Author Helen Garson: She banded with her female colleagues to form what they called “The Women’s Mafia.”

A death notice from the family of author Helen Garson in the Washington Post:

Author and long-time George Mason University professor Helen S. Garson will be buried on April 27 2021 at Arlington National Cemetery. Garson, lauded for her biographies of Truman Capote and Oprah Winfrey, lived her life in New York, Maryland and Virginia. She died on October 19, two days shy of her 94th birthday….

Novelist Richard Bausch, whose acclaimed 2008 novel, “Peace,” was adapted for the movie “Recon” in 2019, called his former professor and colleague “a beautiful person and a great teacher” and “versatile and vastly learned.” Garson…grew up in New York and Washington, DC, and graduated from the University of Georgia before earning her doctorate in English at the University of Maryland, where she won a fellowship and taught while starting her family with husband H. Neil Garson….

She started teaching English at George Mason University in 1967. She became the university’s first woman administrator when she accepted the role of associate dean of the College of Arts and Sciences, but stepped down from that position in 1976, saying she wanted to return to teaching. At that time, she noted, “Men have to see women working along beside of them and recognize that women will and can be professional.”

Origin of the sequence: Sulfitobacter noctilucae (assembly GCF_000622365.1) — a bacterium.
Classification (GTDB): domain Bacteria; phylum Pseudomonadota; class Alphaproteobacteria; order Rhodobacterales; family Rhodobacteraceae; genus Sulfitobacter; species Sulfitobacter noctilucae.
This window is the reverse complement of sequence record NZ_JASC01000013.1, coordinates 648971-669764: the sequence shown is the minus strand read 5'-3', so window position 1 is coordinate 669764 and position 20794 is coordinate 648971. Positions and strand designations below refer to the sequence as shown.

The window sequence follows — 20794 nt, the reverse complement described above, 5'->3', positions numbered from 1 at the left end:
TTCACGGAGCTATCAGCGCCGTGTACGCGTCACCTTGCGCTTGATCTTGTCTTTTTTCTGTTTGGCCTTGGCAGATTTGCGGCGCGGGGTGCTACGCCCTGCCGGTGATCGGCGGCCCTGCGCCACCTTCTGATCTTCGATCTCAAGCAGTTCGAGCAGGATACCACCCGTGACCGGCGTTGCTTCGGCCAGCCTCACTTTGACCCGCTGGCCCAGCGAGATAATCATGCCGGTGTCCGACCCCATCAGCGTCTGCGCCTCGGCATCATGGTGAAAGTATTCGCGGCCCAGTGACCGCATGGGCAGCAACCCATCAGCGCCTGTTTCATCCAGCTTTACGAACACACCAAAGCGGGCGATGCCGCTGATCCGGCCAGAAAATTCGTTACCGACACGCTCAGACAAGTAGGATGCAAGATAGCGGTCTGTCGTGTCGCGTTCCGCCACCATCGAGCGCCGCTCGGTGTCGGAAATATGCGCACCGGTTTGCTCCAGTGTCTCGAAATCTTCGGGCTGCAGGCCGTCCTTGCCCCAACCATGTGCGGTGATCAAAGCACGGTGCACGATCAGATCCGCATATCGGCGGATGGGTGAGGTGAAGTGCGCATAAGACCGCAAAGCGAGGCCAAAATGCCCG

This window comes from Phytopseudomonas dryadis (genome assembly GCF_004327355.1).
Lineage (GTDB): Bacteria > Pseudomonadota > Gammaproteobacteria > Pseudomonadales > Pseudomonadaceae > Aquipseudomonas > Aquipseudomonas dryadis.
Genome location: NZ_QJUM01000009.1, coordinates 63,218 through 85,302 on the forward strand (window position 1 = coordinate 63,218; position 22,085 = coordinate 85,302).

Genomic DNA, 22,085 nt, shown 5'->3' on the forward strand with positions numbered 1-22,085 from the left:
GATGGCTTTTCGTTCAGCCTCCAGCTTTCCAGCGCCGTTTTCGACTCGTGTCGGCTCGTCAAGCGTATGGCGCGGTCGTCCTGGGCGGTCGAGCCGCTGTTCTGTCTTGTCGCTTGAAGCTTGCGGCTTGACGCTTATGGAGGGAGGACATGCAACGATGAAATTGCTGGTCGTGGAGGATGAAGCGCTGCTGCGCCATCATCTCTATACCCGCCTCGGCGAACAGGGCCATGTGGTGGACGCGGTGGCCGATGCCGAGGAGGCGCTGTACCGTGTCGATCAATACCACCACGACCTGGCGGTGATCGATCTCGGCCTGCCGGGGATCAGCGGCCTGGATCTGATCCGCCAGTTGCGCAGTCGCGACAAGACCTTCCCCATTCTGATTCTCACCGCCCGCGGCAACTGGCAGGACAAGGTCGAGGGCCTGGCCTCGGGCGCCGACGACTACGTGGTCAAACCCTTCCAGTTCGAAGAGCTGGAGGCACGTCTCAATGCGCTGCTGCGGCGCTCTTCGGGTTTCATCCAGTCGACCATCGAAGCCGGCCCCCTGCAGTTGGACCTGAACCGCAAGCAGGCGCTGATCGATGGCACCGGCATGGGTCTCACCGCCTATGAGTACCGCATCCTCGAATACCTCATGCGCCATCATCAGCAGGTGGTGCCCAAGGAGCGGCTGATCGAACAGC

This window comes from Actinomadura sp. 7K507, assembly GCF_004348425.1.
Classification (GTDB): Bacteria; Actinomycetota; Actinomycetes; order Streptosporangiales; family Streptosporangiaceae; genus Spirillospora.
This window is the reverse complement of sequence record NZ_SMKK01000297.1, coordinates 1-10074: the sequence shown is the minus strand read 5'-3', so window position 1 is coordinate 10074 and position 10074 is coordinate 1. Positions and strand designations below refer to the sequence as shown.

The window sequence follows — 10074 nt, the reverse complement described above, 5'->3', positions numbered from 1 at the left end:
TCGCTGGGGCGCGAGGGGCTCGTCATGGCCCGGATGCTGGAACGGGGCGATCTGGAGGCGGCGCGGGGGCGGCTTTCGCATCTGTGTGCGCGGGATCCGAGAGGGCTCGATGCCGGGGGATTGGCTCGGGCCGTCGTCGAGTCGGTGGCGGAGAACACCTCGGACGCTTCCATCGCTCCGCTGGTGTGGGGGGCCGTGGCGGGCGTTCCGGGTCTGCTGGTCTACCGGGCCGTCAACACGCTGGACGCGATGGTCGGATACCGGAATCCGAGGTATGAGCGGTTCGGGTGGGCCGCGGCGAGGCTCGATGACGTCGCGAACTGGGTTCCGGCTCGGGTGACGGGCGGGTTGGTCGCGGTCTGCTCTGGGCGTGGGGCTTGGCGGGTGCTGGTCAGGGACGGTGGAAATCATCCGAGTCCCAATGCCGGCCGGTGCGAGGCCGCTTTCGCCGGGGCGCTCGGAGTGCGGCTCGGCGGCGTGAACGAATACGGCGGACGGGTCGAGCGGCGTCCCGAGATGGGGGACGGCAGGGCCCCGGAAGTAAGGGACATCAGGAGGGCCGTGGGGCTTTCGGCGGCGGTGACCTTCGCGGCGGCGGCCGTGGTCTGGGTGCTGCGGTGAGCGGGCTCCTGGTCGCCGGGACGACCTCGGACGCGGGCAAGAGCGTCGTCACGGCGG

Garson retired from GMU as a tenured professor in May 1992. At her retirement party, she admitted: “All was not happy, happy love. … For women, working in academia was … not always separate, but certainly always unequal.” She said she had banded with her female colleagues to form what they called “The Women’s Mafia.” “We plotted, we lobbied; we agonized, got angry and disillusioned, and eventually disbanded, believing we had failed,” she said in her farewell speech. “But of course, we didn’t.”

The same year, Garson authored her first book, an analysis of the novels and stories of the writer and actor Truman Capote. Part biography and part reader’s guide, her book, according to The International Fiction Review, is “sensible, restrained and informed and provides an excellent introduction to an important contemporary writer.” In 1994, Garson penned a similar reader companion-style analysis of the works of novelist Tom Clancy. In 2004, she published a biography of talk show star Oprah Winfrey and updated it with a second edition in 2011.

“I love writing. I love the discipline. I love language,” she told her local newspaper, The Town Courier, after retiring to the Gaithersburg suburb Kentlands. “I can spend an entire day on one page.

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